About the Farm
At the heart of Pennyhooks is a 100 acre organic grass land farm. It has been owned by the Otter Family for over 60 years. It has beautiful views and water meadows with orchids, otters, water voles and a wonderful meandering brook within a lovely valley. There is a herd of about 20 Aberdeen Angus cows plus their calves, as well as a flock of hens, some donkeys, goats and pigs. The cows have an important role in the care of the conservation on the farm, as by their carefully managed grazing, the species rich grassland is maintained.
Conservation & Archaeology
Pennyhooks’ ancient valley is protected as a county wildlife site and currently by being part of the Natural England Higher Level Stewardship programme. Neolithic flints have been found here, as well as old field systems, and it also has a limestone tufa spring within a reed bed in the semi-ancient little woodland.
It needs constant care and attention to ensure that the significance of this special farm is maintained and if possible enhanced for the wellbeing of future bio-diversity here. The sense of wellbeing and a balanced ecology also often benefits those who spend time here. Recent research supports the perception that being outside in a natural environment has positive effects for mental and physical health.
See the Social Farms and Gardens website for further info.
Pennyhooks is a Soil Association organically registered farm (Reg no. G2623). It also has Red Tractor status and sells its eggs and meat under these accreditations.
Pennyhooks Farm Year revolves around care of its cattle and care of its grassland. Calves are born throughout the year, suckled on their mothers for 9 months, and sold between 1 and 2 years old either as store cattle or finished cattle. We have our own pedigree Angus bull.
Activities outside on the farm include:
- January – Thistling, using hand/foot diggers to remove weeds like thistles from the grassland.
- January to February - Harvesting of our own, specially planted, weaving willow. We use the supple green wands to make plant supports for our Plant Sale and for our gardens.
- January to April - Fencing, ongoing checking and repairs to be ready for the cows to be turned out again.
- February - Muck spreading, using contractors and their machines to return natural nutrients to the soil.
- February onwards - Laying woodchip on the paths through Little Wood, to keep a way open for people to enjoy their walks.
- March – Hedging , with the help of experienced craftsmen to maintain our woodland and hedges by appropriate trimming, laying and weeding.
- March - Checking the fields for any stones or rubbish before the grass grows, that might damage mowing machines or be eaten by the cows.
- March – Training the donkeys to be ready for their Palm Sunday Procession in Shrivenham.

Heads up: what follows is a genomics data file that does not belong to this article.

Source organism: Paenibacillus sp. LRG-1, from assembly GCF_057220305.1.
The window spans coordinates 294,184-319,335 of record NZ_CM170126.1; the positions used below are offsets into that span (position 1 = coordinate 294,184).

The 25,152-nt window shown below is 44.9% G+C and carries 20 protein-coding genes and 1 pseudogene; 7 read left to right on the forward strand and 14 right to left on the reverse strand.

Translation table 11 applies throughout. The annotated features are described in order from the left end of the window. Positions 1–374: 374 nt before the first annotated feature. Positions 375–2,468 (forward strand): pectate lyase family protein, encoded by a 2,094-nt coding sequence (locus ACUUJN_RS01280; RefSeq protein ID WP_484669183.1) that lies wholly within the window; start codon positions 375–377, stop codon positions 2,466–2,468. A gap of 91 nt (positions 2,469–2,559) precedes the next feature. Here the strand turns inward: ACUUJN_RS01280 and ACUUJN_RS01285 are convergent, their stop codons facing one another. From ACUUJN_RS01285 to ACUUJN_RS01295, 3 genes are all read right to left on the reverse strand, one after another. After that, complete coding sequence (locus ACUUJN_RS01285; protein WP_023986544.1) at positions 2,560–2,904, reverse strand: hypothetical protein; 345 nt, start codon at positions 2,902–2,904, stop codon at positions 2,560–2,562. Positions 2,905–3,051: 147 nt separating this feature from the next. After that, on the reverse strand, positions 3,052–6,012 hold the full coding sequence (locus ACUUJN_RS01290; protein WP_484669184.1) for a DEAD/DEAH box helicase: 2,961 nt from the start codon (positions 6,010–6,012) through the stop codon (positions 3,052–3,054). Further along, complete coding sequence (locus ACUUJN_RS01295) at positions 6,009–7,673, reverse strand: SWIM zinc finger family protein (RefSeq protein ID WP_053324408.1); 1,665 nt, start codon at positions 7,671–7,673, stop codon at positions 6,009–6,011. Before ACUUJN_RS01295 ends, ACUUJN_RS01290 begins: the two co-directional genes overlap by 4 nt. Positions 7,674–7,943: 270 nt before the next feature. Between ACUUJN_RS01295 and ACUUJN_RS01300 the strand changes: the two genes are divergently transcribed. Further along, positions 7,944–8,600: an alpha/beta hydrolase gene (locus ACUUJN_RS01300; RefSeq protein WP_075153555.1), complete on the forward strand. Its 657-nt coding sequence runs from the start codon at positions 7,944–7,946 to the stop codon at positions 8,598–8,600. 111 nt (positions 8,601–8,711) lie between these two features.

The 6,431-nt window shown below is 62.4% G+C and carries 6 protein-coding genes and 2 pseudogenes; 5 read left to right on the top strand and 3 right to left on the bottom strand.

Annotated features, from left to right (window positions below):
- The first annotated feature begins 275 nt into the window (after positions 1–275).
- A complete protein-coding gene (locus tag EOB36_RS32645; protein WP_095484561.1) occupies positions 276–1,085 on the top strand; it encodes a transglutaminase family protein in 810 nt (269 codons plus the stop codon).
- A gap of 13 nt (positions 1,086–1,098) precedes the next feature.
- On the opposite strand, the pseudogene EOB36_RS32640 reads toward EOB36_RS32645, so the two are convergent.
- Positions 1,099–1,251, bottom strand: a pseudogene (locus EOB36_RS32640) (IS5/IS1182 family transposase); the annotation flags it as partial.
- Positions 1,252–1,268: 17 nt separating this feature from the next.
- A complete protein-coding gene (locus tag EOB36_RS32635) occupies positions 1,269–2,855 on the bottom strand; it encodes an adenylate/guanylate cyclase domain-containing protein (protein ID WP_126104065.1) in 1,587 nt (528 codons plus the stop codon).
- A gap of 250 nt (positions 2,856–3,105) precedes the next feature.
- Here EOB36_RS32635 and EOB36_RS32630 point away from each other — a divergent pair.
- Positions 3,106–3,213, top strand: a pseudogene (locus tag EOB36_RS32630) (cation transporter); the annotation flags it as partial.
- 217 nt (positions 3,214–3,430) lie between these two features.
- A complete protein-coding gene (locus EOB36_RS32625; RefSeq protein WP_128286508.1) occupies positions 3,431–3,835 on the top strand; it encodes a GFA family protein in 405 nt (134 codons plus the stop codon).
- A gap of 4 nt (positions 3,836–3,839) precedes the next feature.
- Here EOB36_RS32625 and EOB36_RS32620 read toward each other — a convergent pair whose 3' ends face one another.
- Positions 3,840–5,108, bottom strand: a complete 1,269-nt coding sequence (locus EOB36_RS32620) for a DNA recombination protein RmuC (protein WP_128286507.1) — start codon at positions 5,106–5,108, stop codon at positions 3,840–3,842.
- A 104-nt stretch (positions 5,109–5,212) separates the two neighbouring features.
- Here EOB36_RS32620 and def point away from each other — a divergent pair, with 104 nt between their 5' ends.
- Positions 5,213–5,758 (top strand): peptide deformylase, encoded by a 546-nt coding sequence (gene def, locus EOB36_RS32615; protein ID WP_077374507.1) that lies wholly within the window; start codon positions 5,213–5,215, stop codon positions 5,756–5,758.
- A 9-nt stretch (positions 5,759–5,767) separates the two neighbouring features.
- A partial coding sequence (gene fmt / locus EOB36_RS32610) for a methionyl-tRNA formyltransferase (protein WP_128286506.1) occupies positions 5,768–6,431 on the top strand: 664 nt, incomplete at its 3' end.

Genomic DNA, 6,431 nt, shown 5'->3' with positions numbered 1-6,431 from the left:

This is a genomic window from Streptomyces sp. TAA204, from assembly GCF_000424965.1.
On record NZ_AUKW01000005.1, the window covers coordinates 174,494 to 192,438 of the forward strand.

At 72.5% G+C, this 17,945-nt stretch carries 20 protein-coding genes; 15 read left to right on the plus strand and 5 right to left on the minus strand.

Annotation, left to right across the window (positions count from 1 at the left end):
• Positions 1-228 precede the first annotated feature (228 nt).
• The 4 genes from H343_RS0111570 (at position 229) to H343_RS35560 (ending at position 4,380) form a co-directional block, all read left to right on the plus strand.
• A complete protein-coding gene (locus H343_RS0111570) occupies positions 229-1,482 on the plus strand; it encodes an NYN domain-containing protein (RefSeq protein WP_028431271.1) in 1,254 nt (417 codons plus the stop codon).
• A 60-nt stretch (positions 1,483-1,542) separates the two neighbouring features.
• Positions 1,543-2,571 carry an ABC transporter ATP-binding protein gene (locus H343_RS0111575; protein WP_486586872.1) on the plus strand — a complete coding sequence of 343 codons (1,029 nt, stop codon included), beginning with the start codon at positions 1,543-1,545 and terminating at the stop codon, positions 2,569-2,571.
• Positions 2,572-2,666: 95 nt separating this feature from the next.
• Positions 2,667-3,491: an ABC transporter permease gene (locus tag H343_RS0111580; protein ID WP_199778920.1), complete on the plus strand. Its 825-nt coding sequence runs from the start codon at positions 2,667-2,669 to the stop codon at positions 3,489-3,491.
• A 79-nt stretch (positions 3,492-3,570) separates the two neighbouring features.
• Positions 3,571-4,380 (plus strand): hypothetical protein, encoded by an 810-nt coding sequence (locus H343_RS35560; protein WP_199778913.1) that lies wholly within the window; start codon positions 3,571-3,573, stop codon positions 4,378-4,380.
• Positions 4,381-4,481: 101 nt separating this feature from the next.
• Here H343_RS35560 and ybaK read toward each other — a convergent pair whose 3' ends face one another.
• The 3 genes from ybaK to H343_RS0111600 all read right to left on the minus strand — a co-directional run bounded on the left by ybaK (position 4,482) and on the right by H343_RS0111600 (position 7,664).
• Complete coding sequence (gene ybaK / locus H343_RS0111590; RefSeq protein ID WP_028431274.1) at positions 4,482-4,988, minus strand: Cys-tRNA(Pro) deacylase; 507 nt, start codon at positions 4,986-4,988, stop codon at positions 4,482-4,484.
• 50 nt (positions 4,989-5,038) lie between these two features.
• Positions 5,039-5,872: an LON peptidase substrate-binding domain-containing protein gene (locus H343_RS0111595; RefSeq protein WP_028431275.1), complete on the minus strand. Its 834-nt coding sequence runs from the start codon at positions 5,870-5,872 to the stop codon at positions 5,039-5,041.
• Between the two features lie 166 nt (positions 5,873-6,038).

- April to early May - Turning out the cows over 3 weeks, carefully managed to keep them well. We all enjoy watching them run and jump when they are first let out!
- May and June- Moving the cows at grass during - the students help in putting out the electric fences to protect the growing grass and special wild flowers.
- June - Silage making - local contractors help to turn grass into silage bales for Winter feed. Sometimes we have to patch the bales to keep them from spoiling,( after the crows have made holes by using them as tables to stand on and pluck corn from the ear, from the ears they have picked in our neighbour’s fields!).
- June and July - Raking off the toppings on the meadows in - we top the creeping thistle and reeds with the tractor. The toppings would put too much nitrogen back and prevent the wild flowers from growing so the students help to rake it off.
- July - Hay making, using our own old fashioned machinery to lessen the compaction on the water meadows, and the students help by raking up any hay that the machines have left. We make about 200 small bales of sweet smelling meadow hay to feed the donkeys, goats, pigs and any cows in special need. Making hay is a recognised way of helping to maintain and enhance the meadow flower species, by spreading the seed further afield. We spend a lot of time in the meadows monitoring the numbers of species of flower and insect and also will cut and spread extra areas with our own flowers once they have set seed.
- August, September, October - Harvesting - we buy our straw locally as our farm is not suitable to make our own; we watch the giant combines all around us with pleasure knowing that corn is coming in safely for another year. Our own harvesting is done in our hedgerows, creating a wealth of tastes to enjoy at our Harvest Meal in October, such as blackberries, bullace, crab apples, elderberries and sloes. We also harvest and prepare fruit and vegetables from our own gardens to share too, such as runner beans, tomatoes, potatoes, sweet corn, and beetroot.
- October – the cows start to need shelter again and we begin to fill the yards with straw and make final repairs to the sheds and Yards to be ready for Winter time.
- November to March - Pollarding and stacking of logs - it is time to care for the trees especially the willows; we have 35 ancient trees by the brook, that need regular pollarding by a tree surgeon. We help by stacking the logs, some as habitat piles and some to burn to help keep us warm in winter.
- November to April - Winter Care of the Cows & other animals - they need help with cold, wet weather , by cleaning, bedding up with fresh straw and feeding with hay and silage each day, jobs shared out with the students. Other Cattle Jobs include calving, tagging, dosing and testing the cattle annually for TB.
- December – Keeping the donkeys specially clean to be part of the Christmas celebrations.
- All year round - Ongoing care & tidying for the donkeys, hens, goats and pigs everyone shares in the cleaning feeding and general care for the well being of all our animals.